Just in time for swooping season.
With swooping season now among us, a glorious map has popped up online alerting peeps on the most tenacious swoopy boys in your neighbourhood.
The key takeaways
- A website has been created, devoted to tracking magpies around town.
- The website is citizen-run, meaning anyone who has their own personal swooping experience can plug their own swoopy boy on the map
- You can input your location, the date/time, what activity was taking place and whether an injury resulted
Dubbed Australia’s social website to ‘track aggressive swooping magpies in your area’, Magpie Alert‘s map extends across the country and is citizen-run, meaning anyone who has their own personal swooping experience can plug their own swoopy boy on the map to alert others of the potential hazards in a particular area.
You can input your location, the date/time, what activity was taking place and whether an injury resulted, with notes ranging from serious to light-hearted.
“Half hearted double swoop at junction of bikeway and pierce road.”
“Aggressive magpie hit my right ear and made me lose control of my bicycle, luckily didn’t crash and no injuries. Would avoid and use another route if possible.”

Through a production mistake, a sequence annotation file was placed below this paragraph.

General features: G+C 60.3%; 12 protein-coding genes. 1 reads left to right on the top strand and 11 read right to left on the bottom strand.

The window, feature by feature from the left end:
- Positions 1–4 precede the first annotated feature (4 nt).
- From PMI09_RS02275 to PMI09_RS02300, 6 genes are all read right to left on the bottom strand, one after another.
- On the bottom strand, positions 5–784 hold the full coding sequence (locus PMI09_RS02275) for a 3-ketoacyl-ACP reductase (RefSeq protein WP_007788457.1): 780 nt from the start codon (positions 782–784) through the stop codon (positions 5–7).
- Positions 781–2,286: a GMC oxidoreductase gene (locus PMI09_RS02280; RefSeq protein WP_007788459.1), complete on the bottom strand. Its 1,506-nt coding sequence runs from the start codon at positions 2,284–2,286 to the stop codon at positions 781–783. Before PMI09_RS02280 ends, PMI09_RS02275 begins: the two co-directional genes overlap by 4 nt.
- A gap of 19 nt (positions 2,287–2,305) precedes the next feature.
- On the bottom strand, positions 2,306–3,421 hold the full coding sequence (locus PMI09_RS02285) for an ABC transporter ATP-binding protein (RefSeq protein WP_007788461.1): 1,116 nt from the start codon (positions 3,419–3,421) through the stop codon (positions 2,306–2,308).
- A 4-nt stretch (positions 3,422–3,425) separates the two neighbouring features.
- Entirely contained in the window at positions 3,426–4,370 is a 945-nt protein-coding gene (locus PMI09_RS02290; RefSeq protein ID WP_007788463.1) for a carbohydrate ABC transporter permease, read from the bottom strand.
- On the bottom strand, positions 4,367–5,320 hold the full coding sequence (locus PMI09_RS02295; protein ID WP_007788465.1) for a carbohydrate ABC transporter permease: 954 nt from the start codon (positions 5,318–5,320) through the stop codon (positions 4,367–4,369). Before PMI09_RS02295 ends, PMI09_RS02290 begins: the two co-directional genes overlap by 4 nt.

“Quick bomb outside the public school. Pretty tame, not much to it. Guess we weren’t tasty enough.”
While there is some humour to be pulled from such misfortunes, it’s also a very real issue as swooping birds can cause serious harm. It is illegal to harass or harm native birds without authorisation so if you get pecked on the head, we’d advise against channeling your outrage on the feathered friend.
The best way to avoid a swooping situation is to remove yourself from any potentially hazardous scenarios entirely. Be aware of the swooping-prone spots in your neighbourhood and tailor your daily walk, run or ride as a result.
Yet don’t be completely alarmed – not all magpies or other common swooping birds will swoop even if they are protecting their eggs or young. So don’t freak out if you see a magpie bouncing along peacefully next to the sidewalk on your next outing. For the most part, they are courteous animals that don’t mean to cause any harm.
Check out the map here.
If you’re feeling extra cautious, the Victorian Government also have their own map doing the same job which you can check out here.
The CSIRO has also created a survival guide to help you prepare for any future scares.